It’s not taught in ANY university in Australia. It’s not even mentioned in any curriculum. I speculate that most economics students in Australia, if pressed, would think ”Austrian School” is a school of anti-Semitic Fascist Nazi propaganda promoted during the Second World War, rather than a school of libertarian thought associated with liberal Jews such as Ludwig von Mises and Murray Rothbard.
This probably says something about both the quality of university education in Australia and the reflexive associations most Anglos still have to the terms “German” or “Austrian” philisophical thought.
Getting back to mainstream zealot JQ, he states the following:
But the Austrians balked at the interventionist implications of their own position, and failed to engage seriously with Keynesian ideas.
The result (like orthodox Marxism) is a research program that was active and progressive a century or so ago but has now become an ossified dogma. Like all such dogmatic orthodoxies, it provides believers with the illusion of a complete explanation but cease to respond in a progressive way to empirical violations of its predictions or to theoretical objections.
Whether he’s being deliberately misleading here or just stupid I don’t know. Austrians scream for a return to the gold standard to stop the mad credit-fuelled misallocation of resources that inevitably leads to financial crises – they do not support “mopping up” the crises afterwards with even cheaper credit or more crazy stimulus spending by govt. What’s inconsistent about that? What’s dogmatic about that? Where’s the Keynesian engagement with Austrians?
To quote WP’s summation of Murray Rothbard’s position on money production:
Rothbard believed the monopoly power of government over the issuance and distribution of money was inherently destructive and unethical. The belief derived from Ludwig von Mises and Friedrich Hayek’s Austrian theory of the business cycle, which holds that undue credit expansion inevitably leads to a gross misallocation of capital resources, triggering unsustainable credit bubbles and, eventually, economic depressions. He therefore strongly opposed central banking and fractional reserve banking under a fiat money system, labeling it as “legalized counterfeiting” or a form of institutionalized embezzlement and therefore inherently fraudulent.
He strongly advocated full reserve banking (“100 percent banking”) and a voluntary, nongovernmental gold standard or, as a second best solution, free banking (which he also called “free market money”).
“Given this dismal monetary and banking situation, given a 39:1 pyramiding of checkable deposits and currency on top of gold, given a Fed unchecked and out of control, given a world of fiat moneys, how can we possibly return to a sound noninflationary market money? The objectives, after the discussion in this work, should be clear: (a) to return to a gold standard, a commodity standard unhampered by government intervention; (b) to abolish the Federal Reserve System and return to a system of free and competitive banking; (c) to separate the government from money; and (d) either to enforce 100 percent reserve banking on the commercial banks, or at least to arrive at a system where any bank, at the slightest hint of nonpayment of its demand liabilities, is forced quickly into bankruptcy and liquidation. While the outlawing of fractional reserve as fraud would be preferable if it could be enforced, the problems of enforcement, especially where banks can continually innovate in forms of credit, make free banking an attractive alternative.”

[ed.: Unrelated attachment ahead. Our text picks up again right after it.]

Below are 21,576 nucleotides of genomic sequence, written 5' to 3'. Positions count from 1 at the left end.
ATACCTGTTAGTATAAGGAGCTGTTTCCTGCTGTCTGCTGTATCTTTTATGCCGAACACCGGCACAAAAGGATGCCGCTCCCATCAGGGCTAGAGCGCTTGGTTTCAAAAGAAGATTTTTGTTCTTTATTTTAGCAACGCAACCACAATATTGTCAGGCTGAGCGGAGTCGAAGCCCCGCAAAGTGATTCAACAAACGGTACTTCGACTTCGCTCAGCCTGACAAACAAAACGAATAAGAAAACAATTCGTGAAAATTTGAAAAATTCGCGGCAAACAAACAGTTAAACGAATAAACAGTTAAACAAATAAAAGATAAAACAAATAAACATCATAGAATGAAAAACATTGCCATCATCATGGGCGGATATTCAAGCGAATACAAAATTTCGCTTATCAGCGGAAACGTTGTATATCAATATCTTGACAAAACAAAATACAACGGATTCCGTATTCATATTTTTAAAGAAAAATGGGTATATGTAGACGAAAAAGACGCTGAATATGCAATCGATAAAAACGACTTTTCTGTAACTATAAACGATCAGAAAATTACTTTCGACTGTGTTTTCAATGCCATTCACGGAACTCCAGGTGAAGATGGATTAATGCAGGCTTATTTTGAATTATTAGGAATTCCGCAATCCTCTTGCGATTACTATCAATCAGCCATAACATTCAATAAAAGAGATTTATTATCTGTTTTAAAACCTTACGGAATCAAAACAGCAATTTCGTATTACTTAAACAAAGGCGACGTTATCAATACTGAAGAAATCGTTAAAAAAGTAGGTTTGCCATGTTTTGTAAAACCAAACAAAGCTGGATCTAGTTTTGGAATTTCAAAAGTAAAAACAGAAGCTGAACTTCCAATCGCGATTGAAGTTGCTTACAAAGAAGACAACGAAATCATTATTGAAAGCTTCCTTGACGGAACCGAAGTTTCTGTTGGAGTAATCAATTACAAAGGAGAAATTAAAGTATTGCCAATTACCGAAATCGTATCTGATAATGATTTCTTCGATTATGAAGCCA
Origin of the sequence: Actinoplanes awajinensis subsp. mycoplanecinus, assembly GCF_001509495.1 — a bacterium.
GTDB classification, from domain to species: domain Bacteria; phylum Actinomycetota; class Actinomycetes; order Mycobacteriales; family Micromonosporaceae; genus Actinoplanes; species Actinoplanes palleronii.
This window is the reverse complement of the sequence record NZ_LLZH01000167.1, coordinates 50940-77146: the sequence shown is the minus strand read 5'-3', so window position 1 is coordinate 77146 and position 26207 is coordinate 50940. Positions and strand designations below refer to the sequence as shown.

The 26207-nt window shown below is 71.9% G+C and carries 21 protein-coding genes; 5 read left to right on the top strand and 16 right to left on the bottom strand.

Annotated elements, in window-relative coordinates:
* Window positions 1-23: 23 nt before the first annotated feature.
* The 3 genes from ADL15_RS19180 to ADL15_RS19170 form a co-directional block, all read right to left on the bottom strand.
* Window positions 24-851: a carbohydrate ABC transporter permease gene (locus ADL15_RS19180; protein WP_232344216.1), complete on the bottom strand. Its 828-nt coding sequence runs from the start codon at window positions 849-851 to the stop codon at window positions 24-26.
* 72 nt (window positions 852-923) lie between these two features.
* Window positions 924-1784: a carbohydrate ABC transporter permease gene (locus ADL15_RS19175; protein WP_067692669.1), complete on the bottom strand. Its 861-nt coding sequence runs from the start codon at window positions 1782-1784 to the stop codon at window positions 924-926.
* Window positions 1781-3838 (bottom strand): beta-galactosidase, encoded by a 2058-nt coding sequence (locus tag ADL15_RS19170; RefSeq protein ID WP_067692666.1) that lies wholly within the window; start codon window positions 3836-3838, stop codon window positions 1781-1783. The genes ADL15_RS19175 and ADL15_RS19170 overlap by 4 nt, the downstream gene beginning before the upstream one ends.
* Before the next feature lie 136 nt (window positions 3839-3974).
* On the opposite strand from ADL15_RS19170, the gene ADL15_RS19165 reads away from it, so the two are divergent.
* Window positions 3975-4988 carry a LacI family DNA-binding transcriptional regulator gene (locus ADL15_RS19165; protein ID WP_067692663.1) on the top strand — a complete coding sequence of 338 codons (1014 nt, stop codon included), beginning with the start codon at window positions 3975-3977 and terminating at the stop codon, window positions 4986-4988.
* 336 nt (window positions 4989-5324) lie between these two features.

JQ can’t have it both ways. He can’t say the Austrians are “dogmatists” screaming mindlessly for a return to the gold standard and also that we “want” to scream for paper monetary stimulus at the end of the credit cycle, but for ideological reasons can’t bring ourselves to do so (rubbish).
If pushed, I’d prefer the term gold standard “dogmatist” to “sell out” any day of the week.
He goes on to add, bizarrely, that ”the [Austrian] label has been increasingly associated with gold bugs, critics of fractional reserve banking, neo-Confederates and general fringeness.” In other words, maddies and psychos.
Support for the gold standard is not mindless dogma (unlike Keynesianism which is). To quote again from the WP article on the Austrian School’s view of inflation:
The Austrian School has consistently argued that a “traditionalist” approach to inflation yields the most accurate understanding of the causes (and the cure) for inflation. Austrian economists maintain that inflation is by definition always and everywhere simply an increase in the money supply (i.e. units of currency or means of exchange), which in turn leads to a higher nominal price level for assets (such as housing) and other goods and services in demand, as the real value of each monetary unit is eroded, loses purchasing power and thus buys fewer goods and services.